Why charities benefit from being remembered

IN MEMORY Derek Black and his wife Brenda
IN MEMORY Derek Black and his wife Brenda

Community health day planned to educate residents

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IT’S the last gift you can give – remembering a charity in your will.

Geoff Page, of Anthill Close, Denmead, decided to leave a legacy to The Rowans Hospice after his father-in-law Derek Black, 79, who suffered from bowel cancer, spent his last days there.

Now during Remember a Charity Week, which runs until this Sunday, Mr Page explains why he has decided to leave the money.

The 59-year-old said: ‘Being a patient at the hospice provided my father-in-law with somewhere calm and tranquil to be, which the whole family could also benefit from.

‘It gave us an opportunity to be ourselves and to see first-hand that dad was being cared for with great compassion.

‘I am so very grateful that my father-in-law, and indeed all our family, were given the privilege of experiencing the care offered by The Rowans, and this memory will stay with me forever.

‘However, this privilege and memory may be shared by hundreds of families who could access hospice services.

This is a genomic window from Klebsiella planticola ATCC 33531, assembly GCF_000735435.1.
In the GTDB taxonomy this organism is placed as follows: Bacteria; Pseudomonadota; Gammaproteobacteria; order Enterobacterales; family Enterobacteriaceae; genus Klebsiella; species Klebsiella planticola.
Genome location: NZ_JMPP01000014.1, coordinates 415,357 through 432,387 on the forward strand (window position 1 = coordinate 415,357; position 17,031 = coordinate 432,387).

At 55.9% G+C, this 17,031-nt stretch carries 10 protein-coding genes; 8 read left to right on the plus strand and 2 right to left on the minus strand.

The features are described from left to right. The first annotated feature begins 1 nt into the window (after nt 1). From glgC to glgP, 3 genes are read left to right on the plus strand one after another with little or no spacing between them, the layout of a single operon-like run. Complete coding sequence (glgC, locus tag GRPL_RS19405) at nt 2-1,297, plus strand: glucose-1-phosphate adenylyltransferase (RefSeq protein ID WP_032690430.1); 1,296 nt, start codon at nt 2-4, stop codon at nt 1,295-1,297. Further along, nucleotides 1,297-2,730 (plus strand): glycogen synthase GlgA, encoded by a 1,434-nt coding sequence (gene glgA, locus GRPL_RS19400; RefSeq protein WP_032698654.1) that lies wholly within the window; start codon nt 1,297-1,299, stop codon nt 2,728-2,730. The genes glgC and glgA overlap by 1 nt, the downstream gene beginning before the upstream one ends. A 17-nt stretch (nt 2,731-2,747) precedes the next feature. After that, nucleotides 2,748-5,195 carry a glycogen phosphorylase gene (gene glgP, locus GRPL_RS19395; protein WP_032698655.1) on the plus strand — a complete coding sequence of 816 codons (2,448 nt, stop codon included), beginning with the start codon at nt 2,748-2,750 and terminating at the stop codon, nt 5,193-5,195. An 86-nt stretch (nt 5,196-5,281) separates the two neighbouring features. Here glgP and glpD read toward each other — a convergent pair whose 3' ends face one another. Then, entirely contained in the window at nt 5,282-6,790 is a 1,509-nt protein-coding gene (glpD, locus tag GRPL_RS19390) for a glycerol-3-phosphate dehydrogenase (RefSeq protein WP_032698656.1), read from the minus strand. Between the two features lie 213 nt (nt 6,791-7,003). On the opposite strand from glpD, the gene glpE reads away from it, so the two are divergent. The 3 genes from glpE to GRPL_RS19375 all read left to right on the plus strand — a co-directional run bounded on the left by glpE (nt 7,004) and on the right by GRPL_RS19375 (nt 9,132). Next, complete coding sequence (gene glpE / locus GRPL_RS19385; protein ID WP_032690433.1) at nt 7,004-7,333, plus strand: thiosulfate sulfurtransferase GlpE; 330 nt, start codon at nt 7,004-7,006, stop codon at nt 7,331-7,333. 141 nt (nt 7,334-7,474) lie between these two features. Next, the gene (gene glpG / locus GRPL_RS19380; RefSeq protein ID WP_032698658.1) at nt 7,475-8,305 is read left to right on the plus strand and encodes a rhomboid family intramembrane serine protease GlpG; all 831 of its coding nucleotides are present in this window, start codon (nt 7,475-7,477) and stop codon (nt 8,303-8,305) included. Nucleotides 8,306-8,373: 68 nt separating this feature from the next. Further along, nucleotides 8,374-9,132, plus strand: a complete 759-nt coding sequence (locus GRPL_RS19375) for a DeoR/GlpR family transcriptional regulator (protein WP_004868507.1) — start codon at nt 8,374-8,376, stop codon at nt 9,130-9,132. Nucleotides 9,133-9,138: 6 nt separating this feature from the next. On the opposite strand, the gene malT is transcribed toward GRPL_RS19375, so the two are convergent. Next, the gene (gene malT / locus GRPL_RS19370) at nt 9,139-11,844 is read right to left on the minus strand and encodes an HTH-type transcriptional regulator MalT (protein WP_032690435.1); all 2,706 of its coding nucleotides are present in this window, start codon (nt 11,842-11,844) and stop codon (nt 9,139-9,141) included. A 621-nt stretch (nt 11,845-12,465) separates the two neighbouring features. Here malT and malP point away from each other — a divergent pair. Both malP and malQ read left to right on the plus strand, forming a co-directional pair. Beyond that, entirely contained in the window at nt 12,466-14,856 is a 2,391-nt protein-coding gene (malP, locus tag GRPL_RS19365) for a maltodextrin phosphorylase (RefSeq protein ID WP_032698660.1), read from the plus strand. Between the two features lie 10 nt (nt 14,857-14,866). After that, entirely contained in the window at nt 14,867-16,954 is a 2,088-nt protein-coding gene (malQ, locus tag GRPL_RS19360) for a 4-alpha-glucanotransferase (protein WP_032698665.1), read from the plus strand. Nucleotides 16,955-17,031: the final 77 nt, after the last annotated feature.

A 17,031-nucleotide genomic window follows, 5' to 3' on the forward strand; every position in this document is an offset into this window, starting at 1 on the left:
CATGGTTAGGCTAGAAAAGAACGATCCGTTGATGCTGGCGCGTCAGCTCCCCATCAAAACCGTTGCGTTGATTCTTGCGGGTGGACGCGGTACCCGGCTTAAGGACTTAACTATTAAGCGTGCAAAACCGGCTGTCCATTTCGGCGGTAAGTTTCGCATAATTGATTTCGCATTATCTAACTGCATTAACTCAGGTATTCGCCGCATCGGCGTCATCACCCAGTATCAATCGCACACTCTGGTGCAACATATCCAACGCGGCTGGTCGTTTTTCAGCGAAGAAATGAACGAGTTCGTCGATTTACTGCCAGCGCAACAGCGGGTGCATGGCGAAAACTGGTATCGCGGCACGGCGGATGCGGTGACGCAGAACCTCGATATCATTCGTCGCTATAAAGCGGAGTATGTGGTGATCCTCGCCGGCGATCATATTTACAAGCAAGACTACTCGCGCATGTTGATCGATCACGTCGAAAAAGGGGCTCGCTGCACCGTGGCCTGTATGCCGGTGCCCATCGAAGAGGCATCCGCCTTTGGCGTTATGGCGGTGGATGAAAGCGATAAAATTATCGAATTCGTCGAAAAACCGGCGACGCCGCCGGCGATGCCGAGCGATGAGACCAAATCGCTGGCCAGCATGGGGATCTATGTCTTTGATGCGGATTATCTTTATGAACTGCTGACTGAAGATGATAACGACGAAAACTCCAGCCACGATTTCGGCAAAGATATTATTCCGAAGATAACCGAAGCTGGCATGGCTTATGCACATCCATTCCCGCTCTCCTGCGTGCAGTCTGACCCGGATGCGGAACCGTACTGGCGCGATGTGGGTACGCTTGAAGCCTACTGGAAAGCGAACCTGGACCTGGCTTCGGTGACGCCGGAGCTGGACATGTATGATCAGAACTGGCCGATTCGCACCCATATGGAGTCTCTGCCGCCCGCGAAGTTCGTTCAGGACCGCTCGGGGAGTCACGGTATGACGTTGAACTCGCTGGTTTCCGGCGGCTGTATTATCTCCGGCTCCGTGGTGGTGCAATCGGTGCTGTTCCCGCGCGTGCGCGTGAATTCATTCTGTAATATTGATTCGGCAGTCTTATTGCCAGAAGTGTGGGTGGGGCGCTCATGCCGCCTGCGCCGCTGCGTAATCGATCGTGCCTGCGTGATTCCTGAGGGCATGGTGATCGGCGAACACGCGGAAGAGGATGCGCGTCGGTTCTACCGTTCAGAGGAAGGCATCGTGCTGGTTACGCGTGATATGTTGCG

‘Therefore my wife Hilary and I have included a legacy gift in our will.’

It costs around £4.8m a year to run the hospice, with approximately £800,000 of that coming from statutory funding.

The charity needs to raise the remaining £4m a year itself – and during the past six years, legacies have contributed an average of £1.1m a year.

Jonathan Randall, wills and probate solicitor at Blake Lapthorn, said: ‘Remembering a charity in a will is something that many people intend to do but never get round to.

‘So many good causes rely on legacies and the number of gifts they receive can mean the difference between them thriving or failing to survive.

‘It’s also important to get the right advice to make sure that the gift you leave goes where it was intended.’

Jonathan has the following tips:

· Know its name – there can be more than one charity with a similar name.

· Plan properly – make sure your will makes provision for what happens if a charity changes its name or merges with another.

A lawyer will help with tax.

To find out more about leaving a legacy, go to rememberacharity.org.uk.